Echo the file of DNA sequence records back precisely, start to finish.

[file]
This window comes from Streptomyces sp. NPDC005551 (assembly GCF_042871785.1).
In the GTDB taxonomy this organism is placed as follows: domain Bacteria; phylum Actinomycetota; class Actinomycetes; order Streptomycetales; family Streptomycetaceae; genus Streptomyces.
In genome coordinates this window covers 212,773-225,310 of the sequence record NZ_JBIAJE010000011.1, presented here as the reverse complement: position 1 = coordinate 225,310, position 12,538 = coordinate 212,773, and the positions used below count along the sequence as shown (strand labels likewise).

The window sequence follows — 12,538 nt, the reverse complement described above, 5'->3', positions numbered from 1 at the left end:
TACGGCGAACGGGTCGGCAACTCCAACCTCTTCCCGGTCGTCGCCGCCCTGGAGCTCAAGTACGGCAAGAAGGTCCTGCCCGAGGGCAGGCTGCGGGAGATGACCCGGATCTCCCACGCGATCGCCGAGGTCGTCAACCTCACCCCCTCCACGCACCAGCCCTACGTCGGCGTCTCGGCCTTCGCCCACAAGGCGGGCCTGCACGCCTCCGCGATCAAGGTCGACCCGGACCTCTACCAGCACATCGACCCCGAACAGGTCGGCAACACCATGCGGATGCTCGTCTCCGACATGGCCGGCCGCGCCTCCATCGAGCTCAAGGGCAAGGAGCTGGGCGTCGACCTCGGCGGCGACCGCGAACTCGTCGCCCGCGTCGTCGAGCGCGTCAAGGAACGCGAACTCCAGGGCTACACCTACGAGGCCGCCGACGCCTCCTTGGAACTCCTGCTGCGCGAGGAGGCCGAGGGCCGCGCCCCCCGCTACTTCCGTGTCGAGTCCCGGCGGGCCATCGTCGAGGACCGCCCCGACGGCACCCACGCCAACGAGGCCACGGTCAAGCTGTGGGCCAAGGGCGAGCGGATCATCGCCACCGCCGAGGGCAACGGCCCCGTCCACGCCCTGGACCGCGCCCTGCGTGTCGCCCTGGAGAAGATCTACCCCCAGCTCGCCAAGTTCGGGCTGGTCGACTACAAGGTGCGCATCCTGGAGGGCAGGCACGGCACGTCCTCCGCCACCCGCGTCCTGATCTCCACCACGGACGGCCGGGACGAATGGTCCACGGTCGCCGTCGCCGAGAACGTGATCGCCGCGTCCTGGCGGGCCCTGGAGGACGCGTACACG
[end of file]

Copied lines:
This window comes from Streptomyces sp. NPDC005551 (assembly GCF_042871785.1).
In the GTDB taxonomy this organism is placed as follows: domain Bacteria; phylum Actinomycetota; class Actinomycetes; order Streptomycetales; family Streptomycetaceae; genus Streptomyces.
In genome coordinates this window covers 212,773-225,310 of the sequence record NZ_JBIAJE010000011.1, presented here as the reverse complement: position 1 = coordinate 225,310, position 12,538 = coordinate 212,773, and the positions used below count along the sequence as shown (strand labels likewise).

The window sequence follows — 12,538 nt, the reverse complement described above, 5'->3', positions numbered from 1 at the left end:
TACGGCGAACGGGTCGGCAACTCCAACCTCTTCCCGGTCGTCGCCGCCCTGGAGCTCAAGTACGGCAAGAAGGTCCTGCCCGAGGGCAGGCTGCGGGAGATGACCCGGATCTCCCACGCGATCGCCGAGGTCGTCAACCTCACCCCCTCCACGCACCAGCCCTACGTCGGCGTCTCGGCCTTCGCCCACAAGGCGGGCCTGCACGCCTCCGCGATCAAGGTCGACCCGGACCTCTACCAGCACATCGACCCCGAACAGGTCGGCAACACCATGCGGATGCTCGTCTCCGACATGGCCGGCCGCGCCTCCATCGAGCTCAAGGGCAAGGAGCTGGGCGTCGACCTCGGCGGCGACCGCGAACTCGTCGCCCGCGTCGTCGAGCGCGTCAAGGAACGCGAACTCCAGGGCTACACCTACGAGGCCGCCGACGCCTCCTTGGAACTCCTGCTGCGCGAGGAGGCCGAGGGCCGCGCCCCCCGCTACTTCCGTGTCGAGTCCCGGCGGGCCATCGTCGAGGACCGCCCCGACGGCACCCACGCCAACGAGGCCACGGTCAAGCTGTGGGCCAAGGGCGAGCGGATCATCGCCACCGCCGAGGGCAACGGCCCCGTCCACGCCCTGGACCGCGCCCTGCGTGTCGCCCTGGAGAAGATCTACCCCCAGCTCGCCAAGTTCGGGCTGGTCGACTACAAGGTGCGCATCCTGGAGGGCAGGCACGGCACGTCCTCCGCCACCCGCGTCCTGATCTCCACCACGGACGGCCGGGACGAATGGTCCACGGTCGCCGTCGCCGAGAACGTGATCGCCGCGTCCTGGCGGGCCCTGGAGGACGCGTACACG